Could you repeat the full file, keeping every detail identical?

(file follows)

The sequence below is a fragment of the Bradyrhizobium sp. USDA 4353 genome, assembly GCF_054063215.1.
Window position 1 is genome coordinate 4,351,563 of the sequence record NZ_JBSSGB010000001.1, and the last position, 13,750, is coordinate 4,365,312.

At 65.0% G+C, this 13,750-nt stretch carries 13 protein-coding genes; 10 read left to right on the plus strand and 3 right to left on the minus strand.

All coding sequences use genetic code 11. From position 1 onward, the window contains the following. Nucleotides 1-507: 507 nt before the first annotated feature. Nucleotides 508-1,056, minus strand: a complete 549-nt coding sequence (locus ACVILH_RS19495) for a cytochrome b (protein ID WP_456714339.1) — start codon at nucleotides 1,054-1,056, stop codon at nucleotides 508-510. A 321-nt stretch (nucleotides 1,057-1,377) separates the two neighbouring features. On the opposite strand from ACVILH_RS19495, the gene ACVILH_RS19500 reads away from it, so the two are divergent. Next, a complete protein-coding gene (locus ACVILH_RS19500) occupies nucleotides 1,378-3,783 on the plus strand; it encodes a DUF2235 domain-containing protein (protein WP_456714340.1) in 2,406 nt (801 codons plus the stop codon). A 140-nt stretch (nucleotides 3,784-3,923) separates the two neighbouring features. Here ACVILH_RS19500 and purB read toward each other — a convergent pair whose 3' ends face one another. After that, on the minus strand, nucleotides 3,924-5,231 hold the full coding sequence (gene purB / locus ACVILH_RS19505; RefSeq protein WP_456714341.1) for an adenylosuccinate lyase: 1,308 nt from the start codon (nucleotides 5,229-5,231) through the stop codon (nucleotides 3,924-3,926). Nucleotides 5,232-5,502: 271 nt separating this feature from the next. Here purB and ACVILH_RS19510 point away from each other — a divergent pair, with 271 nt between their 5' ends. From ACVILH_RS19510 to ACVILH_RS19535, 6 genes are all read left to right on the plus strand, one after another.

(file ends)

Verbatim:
The sequence below is a fragment of the Bradyrhizobium sp. USDA 4353 genome, assembly GCF_054063215.1.
Window position 1 is genome coordinate 4,351,563 of the sequence record NZ_JBSSGB010000001.1, and the last position, 13,750, is coordinate 4,365,312.

At 65.0% G+C, this 13,750-nt stretch carries 13 protein-coding genes; 10 read left to right on the plus strand and 3 right to left on the minus strand.

All coding sequences use genetic code 11. From position 1 onward, the window contains the following. Nucleotides 1-507: 507 nt before the first annotated feature. Nucleotides 508-1,056, minus strand: a complete 549-nt coding sequence (locus ACVILH_RS19495) for a cytochrome b (protein ID WP_456714339.1) — start codon at nucleotides 1,054-1,056, stop codon at nucleotides 508-510. A 321-nt stretch (nucleotides 1,057-1,377) separates the two neighbouring features. On the opposite strand from ACVILH_RS19495, the gene ACVILH_RS19500 reads away from it, so the two are divergent. Next, a complete protein-coding gene (locus ACVILH_RS19500) occupies nucleotides 1,378-3,783 on the plus strand; it encodes a DUF2235 domain-containing protein (protein WP_456714340.1) in 2,406 nt (801 codons plus the stop codon). A 140-nt stretch (nucleotides 3,784-3,923) separates the two neighbouring features. Here ACVILH_RS19500 and purB read toward each other — a convergent pair whose 3' ends face one another. After that, on the minus strand, nucleotides 3,924-5,231 hold the full coding sequence (gene purB / locus ACVILH_RS19505; RefSeq protein WP_456714341.1) for an adenylosuccinate lyase: 1,308 nt from the start codon (nucleotides 5,229-5,231) through the stop codon (nucleotides 3,924-3,926). Nucleotides 5,232-5,502: 271 nt separating this feature from the next. Here purB and ACVILH_RS19510 point away from each other — a divergent pair, with 271 nt between their 5' ends. From ACVILH_RS19510 to ACVILH_RS19535, 6 genes are all read left to right on the plus strand, one after another.